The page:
'Beginning with the Nobel Laureate Conference in 1988, the Foundation for Humanity that Marion and I created at the end of 1986 has been organizing international conferences on a single theme: "The Anatomy of Hate."
"Hate," the key word, describes the passions, often contradictory and always vile, that have torn and ravaged the twentieth century. Only the twentieth century? In truth, the word contains and illustrates the full recorded memory of human cruelty and suffering. Cain hated his brother and killed him; thus the first death in history was a murder. Since then, hate and death have not ceased to rage.
Hate - racial, tribal, religious, ancestral, national, social, ethical, political, economic, ideological - in itself represents the inexorable defeat of mankind, its absolute defeat. If there is an area in which mankind cannot claim the slightest progress, this surely is it. It does not take much for human beings, collectively or individually, to suddenly one day pit themselves like wild beasts one against the other, their worst instincts laid bare, in a state of deleterious exaltation. One decision, one simple word, and a family or a community will drown in blood or perish in flames.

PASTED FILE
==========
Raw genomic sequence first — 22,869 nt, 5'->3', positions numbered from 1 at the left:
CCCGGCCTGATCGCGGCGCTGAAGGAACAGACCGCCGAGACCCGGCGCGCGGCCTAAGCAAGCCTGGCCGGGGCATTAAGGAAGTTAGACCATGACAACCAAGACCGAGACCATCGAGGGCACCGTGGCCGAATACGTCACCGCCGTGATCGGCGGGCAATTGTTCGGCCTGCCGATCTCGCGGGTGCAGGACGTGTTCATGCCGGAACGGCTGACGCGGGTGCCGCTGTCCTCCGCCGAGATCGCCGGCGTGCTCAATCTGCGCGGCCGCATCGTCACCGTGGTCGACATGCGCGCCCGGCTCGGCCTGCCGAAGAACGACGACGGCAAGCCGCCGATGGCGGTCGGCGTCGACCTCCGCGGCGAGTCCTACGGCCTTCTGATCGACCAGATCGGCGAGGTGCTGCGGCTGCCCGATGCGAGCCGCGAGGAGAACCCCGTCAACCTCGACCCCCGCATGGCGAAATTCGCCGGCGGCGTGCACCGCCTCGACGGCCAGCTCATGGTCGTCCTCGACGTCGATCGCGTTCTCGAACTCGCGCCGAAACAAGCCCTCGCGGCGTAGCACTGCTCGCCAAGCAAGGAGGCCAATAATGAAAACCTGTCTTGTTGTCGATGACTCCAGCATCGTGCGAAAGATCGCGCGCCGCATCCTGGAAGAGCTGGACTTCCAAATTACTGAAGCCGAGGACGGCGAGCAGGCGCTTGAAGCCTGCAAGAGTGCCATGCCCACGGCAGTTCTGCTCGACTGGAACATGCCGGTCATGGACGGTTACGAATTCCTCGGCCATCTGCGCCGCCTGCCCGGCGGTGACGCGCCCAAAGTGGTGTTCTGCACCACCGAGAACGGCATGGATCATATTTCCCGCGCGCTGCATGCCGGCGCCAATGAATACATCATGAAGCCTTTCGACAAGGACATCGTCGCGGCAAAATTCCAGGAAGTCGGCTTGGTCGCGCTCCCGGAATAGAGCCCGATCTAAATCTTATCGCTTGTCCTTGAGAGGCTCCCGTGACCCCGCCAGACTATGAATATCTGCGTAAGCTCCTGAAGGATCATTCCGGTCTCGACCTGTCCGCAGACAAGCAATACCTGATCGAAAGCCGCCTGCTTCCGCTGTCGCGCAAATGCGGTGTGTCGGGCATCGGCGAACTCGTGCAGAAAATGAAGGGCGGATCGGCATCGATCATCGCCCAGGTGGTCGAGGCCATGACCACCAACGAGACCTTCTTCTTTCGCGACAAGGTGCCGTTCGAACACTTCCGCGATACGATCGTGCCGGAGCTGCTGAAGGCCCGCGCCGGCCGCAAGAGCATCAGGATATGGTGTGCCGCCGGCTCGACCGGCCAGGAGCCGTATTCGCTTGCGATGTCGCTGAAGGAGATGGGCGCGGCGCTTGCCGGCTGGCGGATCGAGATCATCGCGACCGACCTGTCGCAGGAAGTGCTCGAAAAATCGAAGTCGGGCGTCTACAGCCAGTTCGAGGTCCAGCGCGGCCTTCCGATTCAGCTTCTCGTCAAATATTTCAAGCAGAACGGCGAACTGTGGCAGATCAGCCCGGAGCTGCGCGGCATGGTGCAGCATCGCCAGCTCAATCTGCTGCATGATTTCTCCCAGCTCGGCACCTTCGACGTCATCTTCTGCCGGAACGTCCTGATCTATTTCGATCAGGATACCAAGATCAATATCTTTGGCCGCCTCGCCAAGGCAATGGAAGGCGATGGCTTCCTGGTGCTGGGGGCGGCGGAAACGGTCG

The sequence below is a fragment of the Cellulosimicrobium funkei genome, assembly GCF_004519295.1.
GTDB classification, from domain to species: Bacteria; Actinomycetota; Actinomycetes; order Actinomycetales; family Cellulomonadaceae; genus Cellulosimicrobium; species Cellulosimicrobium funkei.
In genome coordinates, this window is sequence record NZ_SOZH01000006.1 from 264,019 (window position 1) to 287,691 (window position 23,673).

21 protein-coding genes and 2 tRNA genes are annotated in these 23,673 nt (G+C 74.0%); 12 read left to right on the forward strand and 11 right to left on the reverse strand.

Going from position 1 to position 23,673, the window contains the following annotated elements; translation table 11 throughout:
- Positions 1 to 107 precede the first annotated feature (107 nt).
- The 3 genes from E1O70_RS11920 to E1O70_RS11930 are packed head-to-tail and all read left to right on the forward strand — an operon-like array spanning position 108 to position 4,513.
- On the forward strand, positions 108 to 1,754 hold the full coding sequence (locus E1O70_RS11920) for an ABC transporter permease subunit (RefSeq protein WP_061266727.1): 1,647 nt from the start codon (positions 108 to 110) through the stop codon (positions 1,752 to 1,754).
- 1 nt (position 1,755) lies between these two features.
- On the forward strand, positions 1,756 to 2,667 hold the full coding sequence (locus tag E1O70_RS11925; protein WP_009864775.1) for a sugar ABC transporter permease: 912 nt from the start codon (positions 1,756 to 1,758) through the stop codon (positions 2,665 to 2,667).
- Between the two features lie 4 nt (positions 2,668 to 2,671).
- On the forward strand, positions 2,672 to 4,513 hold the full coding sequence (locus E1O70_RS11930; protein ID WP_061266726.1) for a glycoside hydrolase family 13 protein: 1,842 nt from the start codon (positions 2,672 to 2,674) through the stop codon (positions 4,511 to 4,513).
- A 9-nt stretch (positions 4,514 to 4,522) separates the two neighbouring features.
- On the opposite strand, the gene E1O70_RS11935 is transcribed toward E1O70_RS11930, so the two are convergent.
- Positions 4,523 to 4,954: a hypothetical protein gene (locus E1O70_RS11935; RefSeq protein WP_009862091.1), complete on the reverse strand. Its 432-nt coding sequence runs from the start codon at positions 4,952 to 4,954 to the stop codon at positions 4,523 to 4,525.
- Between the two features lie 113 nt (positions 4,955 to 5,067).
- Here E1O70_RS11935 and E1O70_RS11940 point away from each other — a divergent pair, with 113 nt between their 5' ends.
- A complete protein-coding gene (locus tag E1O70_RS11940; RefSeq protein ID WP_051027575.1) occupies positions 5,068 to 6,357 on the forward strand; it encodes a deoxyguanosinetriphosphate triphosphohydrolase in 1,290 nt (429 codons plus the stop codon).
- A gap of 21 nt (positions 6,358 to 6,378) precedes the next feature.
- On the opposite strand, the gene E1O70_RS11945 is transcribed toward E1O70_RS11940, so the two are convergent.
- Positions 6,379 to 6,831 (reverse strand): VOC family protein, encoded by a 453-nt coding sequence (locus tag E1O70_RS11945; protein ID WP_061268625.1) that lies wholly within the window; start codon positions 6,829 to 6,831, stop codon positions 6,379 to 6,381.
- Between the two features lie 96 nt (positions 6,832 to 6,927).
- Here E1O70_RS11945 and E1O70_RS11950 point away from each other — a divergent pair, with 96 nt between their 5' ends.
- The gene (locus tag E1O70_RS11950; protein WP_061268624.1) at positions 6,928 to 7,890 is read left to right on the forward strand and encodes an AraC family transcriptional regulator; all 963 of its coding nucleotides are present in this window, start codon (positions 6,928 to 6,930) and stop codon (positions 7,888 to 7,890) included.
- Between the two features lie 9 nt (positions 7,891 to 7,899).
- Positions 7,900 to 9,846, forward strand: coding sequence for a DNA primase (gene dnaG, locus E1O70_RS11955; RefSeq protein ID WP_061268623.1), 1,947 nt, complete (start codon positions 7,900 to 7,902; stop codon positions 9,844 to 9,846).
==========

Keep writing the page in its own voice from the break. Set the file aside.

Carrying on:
Why is there so much violence, so much hate? How is it conceived, transmitted, fertilized, nurtured? As we face the disquieting, implacable rise of intolerance and fanaticism on more than one continent, it is our duty to expose the danger. By naming it. By confronting it.'
-Elie Wiesel, Architects of Peace